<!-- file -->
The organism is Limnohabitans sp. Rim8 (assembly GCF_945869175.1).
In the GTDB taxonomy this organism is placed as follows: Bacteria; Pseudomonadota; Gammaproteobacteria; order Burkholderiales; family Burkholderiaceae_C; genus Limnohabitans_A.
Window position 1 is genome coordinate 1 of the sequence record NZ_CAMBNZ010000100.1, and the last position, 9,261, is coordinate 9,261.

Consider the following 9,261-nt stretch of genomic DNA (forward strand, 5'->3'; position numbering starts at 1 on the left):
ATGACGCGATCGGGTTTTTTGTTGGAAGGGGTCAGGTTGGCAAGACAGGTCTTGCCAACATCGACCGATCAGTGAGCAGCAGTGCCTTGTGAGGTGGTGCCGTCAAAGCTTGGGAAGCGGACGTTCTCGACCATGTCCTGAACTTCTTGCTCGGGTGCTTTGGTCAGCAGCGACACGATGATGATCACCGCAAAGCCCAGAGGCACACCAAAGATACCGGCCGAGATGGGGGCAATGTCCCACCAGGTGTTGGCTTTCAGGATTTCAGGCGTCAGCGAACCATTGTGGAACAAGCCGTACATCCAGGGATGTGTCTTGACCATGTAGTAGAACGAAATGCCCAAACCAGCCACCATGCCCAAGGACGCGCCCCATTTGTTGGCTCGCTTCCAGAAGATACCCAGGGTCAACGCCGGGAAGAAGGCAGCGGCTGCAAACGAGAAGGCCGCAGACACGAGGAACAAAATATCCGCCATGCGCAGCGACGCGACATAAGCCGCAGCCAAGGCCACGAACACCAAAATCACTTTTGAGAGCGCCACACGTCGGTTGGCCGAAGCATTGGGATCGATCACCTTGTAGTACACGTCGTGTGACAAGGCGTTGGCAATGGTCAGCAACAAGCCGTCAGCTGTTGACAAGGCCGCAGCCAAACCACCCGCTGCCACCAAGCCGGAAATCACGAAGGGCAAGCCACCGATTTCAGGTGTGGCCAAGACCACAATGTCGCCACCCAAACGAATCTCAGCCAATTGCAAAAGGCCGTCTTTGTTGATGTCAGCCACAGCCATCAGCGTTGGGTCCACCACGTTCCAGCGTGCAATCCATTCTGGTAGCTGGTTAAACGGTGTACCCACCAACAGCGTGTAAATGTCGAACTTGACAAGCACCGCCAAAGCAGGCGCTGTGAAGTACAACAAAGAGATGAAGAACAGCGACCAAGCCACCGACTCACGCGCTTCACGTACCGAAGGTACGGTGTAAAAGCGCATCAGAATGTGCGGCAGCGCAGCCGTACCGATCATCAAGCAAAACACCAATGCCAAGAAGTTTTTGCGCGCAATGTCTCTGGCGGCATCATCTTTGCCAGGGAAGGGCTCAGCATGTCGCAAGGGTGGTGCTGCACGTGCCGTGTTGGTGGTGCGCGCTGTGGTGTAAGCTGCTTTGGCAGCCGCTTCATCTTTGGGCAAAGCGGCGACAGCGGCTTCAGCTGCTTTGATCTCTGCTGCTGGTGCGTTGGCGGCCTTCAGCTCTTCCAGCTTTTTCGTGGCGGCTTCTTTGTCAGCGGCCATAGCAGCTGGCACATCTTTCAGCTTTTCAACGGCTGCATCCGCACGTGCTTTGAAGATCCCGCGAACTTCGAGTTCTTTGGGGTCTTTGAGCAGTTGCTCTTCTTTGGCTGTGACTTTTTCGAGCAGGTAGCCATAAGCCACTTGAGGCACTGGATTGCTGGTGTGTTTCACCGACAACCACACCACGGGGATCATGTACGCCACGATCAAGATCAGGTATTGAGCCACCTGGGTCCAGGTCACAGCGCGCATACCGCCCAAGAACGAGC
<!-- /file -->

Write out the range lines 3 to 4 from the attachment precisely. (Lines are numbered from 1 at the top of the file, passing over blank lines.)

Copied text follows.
Window position 1 is genome coordinate 1 of the sequence record NZ_CAMBNZ010000100.1, and the last position, 9,261, is coordinate 9,261.

Consider the following 9,261-nt stretch of genomic DNA (forward strand, 5'->3'; position numbering starts at 1 on the left):